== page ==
Texas appellate courts often reverse civil jury verdicts, Haynes and Boone study finds


Appeals court judges in Texas are increasingly hostile to jury verdicts in civil cases, especially when the jurors rule in favor of plaintiffs, according to a new Haynes and Boone, LLP study featured by the Dallas Morning News and Texas Lawbook.

The report - authored by Houston partners Lynne Liberato and Kent Rutter - examined a full year of decisions in 2010-2011 by the state’s 14 courts of appeals. It found that the judges on those courts reverse more than one-third of all civil jury verdicts and that they are four to six times more likely to overturn jury verdicts that favor plaintiffs than verdicts favoring defendants.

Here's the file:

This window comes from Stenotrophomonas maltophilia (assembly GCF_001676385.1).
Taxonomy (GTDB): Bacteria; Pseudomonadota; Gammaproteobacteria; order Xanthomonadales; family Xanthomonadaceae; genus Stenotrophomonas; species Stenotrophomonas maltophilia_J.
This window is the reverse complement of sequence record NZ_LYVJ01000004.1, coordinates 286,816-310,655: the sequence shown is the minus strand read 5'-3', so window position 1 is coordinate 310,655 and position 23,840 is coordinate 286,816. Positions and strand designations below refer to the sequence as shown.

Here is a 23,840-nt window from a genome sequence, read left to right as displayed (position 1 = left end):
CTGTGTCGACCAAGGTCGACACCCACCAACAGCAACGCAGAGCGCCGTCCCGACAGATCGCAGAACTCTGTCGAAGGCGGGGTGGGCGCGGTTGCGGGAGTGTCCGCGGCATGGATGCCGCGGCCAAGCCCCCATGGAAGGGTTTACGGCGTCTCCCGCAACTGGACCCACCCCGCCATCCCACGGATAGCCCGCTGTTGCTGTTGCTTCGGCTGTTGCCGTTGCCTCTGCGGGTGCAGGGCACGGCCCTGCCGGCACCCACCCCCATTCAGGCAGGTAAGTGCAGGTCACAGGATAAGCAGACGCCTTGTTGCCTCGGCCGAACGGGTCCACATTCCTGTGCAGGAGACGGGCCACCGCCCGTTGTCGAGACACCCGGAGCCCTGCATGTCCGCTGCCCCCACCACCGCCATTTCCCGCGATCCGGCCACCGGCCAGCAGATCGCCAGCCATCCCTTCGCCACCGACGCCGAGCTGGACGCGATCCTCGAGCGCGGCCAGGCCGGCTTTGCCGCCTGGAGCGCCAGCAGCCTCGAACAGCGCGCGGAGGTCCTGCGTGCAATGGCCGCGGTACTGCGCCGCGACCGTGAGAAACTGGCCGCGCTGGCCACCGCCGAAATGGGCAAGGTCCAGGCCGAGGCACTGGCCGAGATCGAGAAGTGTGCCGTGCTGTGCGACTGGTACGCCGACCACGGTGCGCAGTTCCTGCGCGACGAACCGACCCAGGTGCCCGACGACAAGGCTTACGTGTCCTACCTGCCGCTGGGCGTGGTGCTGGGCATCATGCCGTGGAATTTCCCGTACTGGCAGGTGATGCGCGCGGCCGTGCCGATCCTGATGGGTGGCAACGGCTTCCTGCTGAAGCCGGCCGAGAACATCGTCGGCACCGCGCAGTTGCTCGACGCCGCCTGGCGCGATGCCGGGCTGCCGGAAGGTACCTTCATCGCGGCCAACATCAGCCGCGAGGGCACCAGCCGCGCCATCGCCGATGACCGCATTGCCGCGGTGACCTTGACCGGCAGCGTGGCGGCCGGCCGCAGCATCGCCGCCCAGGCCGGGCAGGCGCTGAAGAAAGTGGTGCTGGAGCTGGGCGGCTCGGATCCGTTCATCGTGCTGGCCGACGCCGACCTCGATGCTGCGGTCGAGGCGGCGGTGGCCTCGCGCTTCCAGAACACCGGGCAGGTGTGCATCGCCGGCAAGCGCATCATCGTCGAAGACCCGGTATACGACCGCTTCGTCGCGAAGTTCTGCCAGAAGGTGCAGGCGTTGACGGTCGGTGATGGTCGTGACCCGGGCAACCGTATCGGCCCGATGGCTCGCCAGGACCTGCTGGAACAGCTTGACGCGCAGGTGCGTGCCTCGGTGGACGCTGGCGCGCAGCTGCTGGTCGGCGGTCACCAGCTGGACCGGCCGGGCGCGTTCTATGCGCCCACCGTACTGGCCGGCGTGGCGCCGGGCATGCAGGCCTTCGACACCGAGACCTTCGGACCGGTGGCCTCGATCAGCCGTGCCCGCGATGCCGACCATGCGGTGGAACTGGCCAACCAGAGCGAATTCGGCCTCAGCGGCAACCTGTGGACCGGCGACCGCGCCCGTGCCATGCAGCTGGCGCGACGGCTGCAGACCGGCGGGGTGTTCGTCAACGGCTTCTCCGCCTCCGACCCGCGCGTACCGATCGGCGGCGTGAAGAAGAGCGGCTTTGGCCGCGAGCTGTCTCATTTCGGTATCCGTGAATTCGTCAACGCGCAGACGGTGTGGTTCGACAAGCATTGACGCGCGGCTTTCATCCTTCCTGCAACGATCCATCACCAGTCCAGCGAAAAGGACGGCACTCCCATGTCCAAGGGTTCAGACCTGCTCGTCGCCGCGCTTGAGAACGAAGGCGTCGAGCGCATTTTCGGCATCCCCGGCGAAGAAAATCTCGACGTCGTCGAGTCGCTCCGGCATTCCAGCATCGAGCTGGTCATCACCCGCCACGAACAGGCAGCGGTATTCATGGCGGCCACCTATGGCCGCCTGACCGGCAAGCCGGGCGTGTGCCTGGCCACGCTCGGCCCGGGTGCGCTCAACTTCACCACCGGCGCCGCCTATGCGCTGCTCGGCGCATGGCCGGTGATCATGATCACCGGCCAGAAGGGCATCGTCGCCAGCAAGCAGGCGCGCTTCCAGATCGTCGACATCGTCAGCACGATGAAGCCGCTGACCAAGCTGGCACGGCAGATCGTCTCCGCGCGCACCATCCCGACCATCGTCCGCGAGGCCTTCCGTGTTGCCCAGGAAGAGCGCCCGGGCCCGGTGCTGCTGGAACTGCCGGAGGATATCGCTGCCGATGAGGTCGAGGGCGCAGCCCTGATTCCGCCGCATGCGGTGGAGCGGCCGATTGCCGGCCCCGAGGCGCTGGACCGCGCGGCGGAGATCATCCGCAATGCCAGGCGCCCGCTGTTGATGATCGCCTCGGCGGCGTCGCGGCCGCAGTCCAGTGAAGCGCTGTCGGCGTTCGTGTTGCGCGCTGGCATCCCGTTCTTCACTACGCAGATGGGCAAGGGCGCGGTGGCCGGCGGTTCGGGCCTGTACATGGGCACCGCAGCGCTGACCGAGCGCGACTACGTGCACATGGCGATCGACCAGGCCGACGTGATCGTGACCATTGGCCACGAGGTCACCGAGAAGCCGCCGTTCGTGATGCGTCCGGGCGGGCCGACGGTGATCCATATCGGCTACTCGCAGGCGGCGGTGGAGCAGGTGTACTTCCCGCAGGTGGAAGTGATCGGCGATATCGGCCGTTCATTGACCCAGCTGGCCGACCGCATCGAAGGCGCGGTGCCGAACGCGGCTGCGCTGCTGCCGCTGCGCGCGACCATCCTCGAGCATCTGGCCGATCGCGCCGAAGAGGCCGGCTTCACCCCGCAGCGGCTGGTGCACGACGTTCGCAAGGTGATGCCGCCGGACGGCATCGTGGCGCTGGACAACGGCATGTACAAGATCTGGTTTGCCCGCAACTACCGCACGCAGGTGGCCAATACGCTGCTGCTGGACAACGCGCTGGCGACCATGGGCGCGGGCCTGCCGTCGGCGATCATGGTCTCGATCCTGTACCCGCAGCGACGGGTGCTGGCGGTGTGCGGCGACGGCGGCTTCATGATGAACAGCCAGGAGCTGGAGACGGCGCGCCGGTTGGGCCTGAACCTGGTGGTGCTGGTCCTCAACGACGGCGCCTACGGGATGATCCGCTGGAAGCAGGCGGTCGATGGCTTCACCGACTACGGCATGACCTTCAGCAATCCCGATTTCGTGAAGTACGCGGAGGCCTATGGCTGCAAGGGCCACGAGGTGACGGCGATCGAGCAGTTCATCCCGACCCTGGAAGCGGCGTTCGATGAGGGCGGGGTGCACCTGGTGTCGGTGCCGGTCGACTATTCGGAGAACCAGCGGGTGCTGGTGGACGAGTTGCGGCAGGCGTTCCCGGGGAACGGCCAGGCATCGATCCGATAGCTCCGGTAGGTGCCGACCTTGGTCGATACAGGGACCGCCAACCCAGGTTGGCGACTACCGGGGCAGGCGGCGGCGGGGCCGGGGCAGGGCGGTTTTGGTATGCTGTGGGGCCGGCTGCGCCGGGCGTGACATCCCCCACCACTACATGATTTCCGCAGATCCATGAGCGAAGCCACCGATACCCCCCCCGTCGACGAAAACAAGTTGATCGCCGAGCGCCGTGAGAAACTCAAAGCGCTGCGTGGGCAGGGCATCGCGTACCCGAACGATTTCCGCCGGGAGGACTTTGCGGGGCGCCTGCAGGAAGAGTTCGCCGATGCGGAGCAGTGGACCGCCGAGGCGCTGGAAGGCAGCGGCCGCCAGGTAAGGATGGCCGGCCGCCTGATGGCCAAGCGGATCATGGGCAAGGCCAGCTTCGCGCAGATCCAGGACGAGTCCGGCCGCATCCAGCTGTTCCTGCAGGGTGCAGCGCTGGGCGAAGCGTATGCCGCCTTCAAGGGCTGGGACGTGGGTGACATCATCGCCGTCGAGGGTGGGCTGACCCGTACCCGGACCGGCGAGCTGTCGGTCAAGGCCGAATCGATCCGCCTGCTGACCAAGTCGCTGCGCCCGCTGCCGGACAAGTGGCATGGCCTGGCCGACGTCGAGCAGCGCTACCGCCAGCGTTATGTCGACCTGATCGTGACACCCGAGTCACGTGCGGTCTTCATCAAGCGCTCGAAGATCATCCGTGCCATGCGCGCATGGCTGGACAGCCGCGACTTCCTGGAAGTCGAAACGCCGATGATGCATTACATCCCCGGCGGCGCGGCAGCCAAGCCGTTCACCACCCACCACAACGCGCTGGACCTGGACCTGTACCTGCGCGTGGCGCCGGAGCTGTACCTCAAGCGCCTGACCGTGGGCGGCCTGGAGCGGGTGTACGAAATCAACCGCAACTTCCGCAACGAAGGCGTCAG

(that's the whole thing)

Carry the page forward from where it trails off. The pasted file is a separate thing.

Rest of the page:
Even in non-jury cases, the Texas appellate court reversal rate of lower court judgments favoring plaintiffs was double that of decisions favoring defendants

The yearlong study found the Texas appellate judges have an overall reversal rate of 49 percent when they review cases that the plaintiff won in the trial court and the defendant appealed. But those same judges reversed only 25 percent of the cases in which the defendant prevailed at trial and the plaintiff appealed ...

“It does seem to me that whether you like tort reform or you don’t, it’s worked from the standpoint of really severely limiting plaintiffs’ ability to recover in the Texas court system,” said Liberato.

Excerpted from The Dallas Morning News and Texas Lawbook. To read the full article in the Dallas newspaper, please click here . The Texas Lawbook article is available by clicking on the PDF link below.

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